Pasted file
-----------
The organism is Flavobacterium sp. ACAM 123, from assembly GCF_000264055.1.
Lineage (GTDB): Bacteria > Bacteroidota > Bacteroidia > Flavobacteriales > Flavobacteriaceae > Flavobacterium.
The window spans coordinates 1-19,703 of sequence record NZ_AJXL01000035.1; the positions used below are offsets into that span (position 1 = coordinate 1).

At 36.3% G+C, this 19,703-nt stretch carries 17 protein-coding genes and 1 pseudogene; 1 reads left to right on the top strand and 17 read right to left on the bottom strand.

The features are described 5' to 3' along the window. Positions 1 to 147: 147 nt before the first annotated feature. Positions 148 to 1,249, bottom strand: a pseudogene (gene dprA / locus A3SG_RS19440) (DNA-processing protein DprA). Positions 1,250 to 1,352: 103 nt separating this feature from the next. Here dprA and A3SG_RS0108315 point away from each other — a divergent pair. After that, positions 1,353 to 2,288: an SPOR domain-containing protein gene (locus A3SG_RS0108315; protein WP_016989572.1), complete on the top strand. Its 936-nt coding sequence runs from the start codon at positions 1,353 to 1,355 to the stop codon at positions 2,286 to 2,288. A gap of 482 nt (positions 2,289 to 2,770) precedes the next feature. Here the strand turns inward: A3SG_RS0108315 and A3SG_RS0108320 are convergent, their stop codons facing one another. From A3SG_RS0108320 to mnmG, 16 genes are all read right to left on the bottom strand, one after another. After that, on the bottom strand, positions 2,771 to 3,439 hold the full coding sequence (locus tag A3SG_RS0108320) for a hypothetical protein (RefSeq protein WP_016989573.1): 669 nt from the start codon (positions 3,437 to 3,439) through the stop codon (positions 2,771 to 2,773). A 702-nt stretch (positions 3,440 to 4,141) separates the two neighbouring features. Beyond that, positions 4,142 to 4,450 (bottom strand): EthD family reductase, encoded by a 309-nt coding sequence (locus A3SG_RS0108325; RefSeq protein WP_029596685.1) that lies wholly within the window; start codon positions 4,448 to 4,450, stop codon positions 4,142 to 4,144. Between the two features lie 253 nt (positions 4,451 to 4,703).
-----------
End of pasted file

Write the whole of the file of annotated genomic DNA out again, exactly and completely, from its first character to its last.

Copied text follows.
The organism is Flavobacterium sp. ACAM 123, from assembly GCF_000264055.1.
Lineage (GTDB): Bacteria > Bacteroidota > Bacteroidia > Flavobacteriales > Flavobacteriaceae > Flavobacterium.
The window spans coordinates 1-19,703 of sequence record NZ_AJXL01000035.1; the positions used below are offsets into that span (position 1 = coordinate 1).

At 36.3% G+C, this 19,703-nt stretch carries 17 protein-coding genes and 1 pseudogene; 1 reads left to right on the top strand and 17 read right to left on the bottom strand.

The features are described 5' to 3' along the window. Positions 1 to 147: 147 nt before the first annotated feature. Positions 148 to 1,249, bottom strand: a pseudogene (gene dprA / locus A3SG_RS19440) (DNA-processing protein DprA). Positions 1,250 to 1,352: 103 nt separating this feature from the next. Here dprA and A3SG_RS0108315 point away from each other — a divergent pair. After that, positions 1,353 to 2,288: an SPOR domain-containing protein gene (locus A3SG_RS0108315; protein WP_016989572.1), complete on the top strand. Its 936-nt coding sequence runs from the start codon at positions 1,353 to 1,355 to the stop codon at positions 2,286 to 2,288. A gap of 482 nt (positions 2,289 to 2,770) precedes the next feature. Here the strand turns inward: A3SG_RS0108315 and A3SG_RS0108320 are convergent, their stop codons facing one another. From A3SG_RS0108320 to mnmG, 16 genes are all read right to left on the bottom strand, one after another. After that, on the bottom strand, positions 2,771 to 3,439 hold the full coding sequence (locus tag A3SG_RS0108320) for a hypothetical protein (RefSeq protein WP_016989573.1): 669 nt from the start codon (positions 3,437 to 3,439) through the stop codon (positions 2,771 to 2,773). A 702-nt stretch (positions 3,440 to 4,141) separates the two neighbouring features. Beyond that, positions 4,142 to 4,450 (bottom strand): EthD family reductase, encoded by a 309-nt coding sequence (locus A3SG_RS0108325; RefSeq protein WP_029596685.1) that lies wholly within the window; start codon positions 4,448 to 4,450, stop codon positions 4,142 to 4,144. Between the two features lie 253 nt (positions 4,451 to 4,703).